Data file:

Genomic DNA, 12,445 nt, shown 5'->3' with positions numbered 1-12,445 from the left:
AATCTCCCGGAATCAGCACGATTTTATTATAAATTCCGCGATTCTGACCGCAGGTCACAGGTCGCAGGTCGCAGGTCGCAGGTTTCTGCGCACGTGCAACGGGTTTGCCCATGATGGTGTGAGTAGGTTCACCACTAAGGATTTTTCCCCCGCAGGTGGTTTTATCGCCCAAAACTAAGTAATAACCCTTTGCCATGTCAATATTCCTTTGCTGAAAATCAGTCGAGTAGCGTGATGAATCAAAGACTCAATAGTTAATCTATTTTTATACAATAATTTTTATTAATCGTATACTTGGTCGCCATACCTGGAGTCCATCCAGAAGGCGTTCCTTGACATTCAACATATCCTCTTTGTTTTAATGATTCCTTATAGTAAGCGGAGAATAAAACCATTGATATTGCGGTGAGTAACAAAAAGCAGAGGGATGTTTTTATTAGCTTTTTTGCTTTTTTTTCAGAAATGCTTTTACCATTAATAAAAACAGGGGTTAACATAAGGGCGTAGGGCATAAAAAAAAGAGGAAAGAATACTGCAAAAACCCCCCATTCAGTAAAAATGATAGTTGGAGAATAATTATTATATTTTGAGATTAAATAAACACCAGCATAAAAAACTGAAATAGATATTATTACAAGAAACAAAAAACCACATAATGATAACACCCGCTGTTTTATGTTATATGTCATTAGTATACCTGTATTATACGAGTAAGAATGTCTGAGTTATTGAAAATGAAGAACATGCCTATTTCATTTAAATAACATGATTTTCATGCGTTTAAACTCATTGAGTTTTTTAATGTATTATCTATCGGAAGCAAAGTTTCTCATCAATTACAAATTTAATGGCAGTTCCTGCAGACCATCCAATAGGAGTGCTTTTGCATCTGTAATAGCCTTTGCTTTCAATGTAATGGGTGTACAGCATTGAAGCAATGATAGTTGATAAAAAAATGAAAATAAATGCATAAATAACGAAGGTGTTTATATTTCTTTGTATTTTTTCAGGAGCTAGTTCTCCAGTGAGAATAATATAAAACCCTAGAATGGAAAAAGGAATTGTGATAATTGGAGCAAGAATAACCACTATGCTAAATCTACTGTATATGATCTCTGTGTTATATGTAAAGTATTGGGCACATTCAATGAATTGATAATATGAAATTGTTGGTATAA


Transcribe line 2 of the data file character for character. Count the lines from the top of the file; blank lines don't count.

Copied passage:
AATCTCCCGGAATCAGCACGATTTTATTATAAATTCCGCGATTCTGACCGCAGGTCACAGGTCGCAGGTCGCAGGTCGCAGGTTTCTGCGCACGTGCAACGGGTTTGCCCATGATGGTGTGAGTAGGTTCACCACTAAGGATTTTTCCCCCGCAGGTGGTTTTATCGCCCAAAACTAAGTAATAACCCTTTGCCATGTCAATATTCCTTTGCTGAAAATCAGTCGAGTAGCGTGATGAATCAAAGACTCAATAGTTAATCTATTTTTATACAATAATTTTTATTAATCGTATACTTGGTCGCCATACCTGGAGTCCATCCAGAAGGCGTTCCTTGACATTCAACATATCCTCTTTGTTTTAATGATTCCTTATAGTAAGCGGAGAATAAAACCATTGATATTGCGGTGAGTAACAAAAAGCAGAGGGATGTTTTTATTAGCTTTTTTGCTTTTTTTTCAGAAATGCTTTTACCATTAATAAAAACAGGGGTTAACATAAGGGCGTAGGGCATAAAAAAAAGAGGAAAGAATACTGCAAAAACCCCCCATTCAGTAAAAATGATAGTTGGAGAATAATTATTATATTTTGAGATTAAATAAACACCAGCATAAAAAACTGAAATAGATATTATTACAAGAAACAAAAAACCACATAATGATAACACCCGCTGTTTTATGTTATATGTCATTAGTATACCTGTATTATACGAGTAAGAATGTCTGAGTTATTGAAAATGAAGAACATGCCTATTTCATTTAAATAACATGATTTTCATGCGTTTAAACTCATTGAGTTTTTTAATGTATTATCTATCGGAAGCAAAGTTTCTCATCAATTACAAATTTAATGGCAGTTCCTGCAGACCATCCAATAGGAGTGCTTTTGCATCTGTAATAGCCTTTGCTTTCAATGTAATGGGTGTACAGCATTGAAGCAATGATAGTTGATAAAAAAATGAAAATAAATGCATAAATAACGAAGGTGTTTATATTTCTTTGTATTTTTTCAGGAGCTAGTTCTCCAGTGAGAATAATATAAAACCCTAGAATGGAAAAAGGAATTGTGATAATTGGAGCAAGAATAACCACTATGCTAAATCTACTGTATATGATCTCTGTGTTATATGTAAAGTATTGGGCACATTCAATGAATTGATAATATGAAATTGTTGGTATAA